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      Elderly care not scarce, organizations offer countless services

      Monday's Facebook viewers wanted to know more about elderly care. What options are out there when family help just isn't enough?

      It's a scenario familiar to many across the United States as adult children become caregivers for aging parents. And when the going gets tough, families turn to help.

      "The family sees, over time, that their loved one is struggling just with tasks of daily living," said Kristine Scheider, an administrator for Mill Creek residence care in Marquette.

      Places like Mill Creek are an option. The live-in facility offers countless of activities and a 24-hour staff that cares for its residents. A lifestyle like that can cost anywhere from $2,700 per month, depending on the person's needs.

      "It's our job to make sure that everything we do, from daily care to medical treatment, resembles home for them," Scheider said.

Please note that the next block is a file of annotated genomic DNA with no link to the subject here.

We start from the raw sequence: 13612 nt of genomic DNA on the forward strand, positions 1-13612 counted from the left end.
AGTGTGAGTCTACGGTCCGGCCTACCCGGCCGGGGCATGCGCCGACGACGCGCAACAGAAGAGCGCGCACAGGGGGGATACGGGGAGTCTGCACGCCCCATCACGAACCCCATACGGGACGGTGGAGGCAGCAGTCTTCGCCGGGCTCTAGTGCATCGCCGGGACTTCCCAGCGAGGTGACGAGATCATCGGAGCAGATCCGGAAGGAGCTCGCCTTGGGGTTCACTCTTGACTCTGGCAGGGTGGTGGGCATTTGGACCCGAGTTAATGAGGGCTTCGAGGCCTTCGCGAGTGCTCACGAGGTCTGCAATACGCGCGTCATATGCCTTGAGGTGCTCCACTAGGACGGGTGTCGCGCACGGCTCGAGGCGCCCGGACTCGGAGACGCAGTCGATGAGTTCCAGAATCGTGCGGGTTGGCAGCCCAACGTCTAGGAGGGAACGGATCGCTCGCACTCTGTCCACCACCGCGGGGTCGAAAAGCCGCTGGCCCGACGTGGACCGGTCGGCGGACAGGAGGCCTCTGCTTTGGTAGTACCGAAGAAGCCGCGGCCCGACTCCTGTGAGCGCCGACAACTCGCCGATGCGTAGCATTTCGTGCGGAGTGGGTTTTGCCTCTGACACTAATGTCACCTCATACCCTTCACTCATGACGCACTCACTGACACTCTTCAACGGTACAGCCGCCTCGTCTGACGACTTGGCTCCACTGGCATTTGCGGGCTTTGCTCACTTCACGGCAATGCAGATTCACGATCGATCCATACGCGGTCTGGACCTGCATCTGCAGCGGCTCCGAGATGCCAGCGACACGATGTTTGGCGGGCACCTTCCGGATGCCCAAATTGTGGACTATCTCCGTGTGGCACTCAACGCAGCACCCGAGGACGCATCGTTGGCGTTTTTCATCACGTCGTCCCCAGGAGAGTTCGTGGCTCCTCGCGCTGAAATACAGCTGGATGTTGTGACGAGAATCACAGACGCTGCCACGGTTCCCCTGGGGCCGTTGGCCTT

And perhaps home is where the heart is. Many of you on Facebook said that children should return the favor.

      "Just remember when you were young, they took care of us, so it's our turn to take care of them," said Clare Tasson.

      At U.P. Home Health & Hospice in Ishpeming, they agree.

      "That's where their families know them as a family member, and so our goal is to empower these people, these clients of ours, to stay in their homes whenever possible," said CEO Jeff Nyquist.

      With 20 nurses and dozens of other professionals, the team steps in when the help of family members just isn't enough.

      "Too many people work themselves until they're bone tired before they realize or look for the options, so part of the answer is finding more access," Nyquist said.

      Both organizations offer various services for the elderly. Medicare and insurance are big factors in determining affordability and, again, the price per month depends on the client's needs.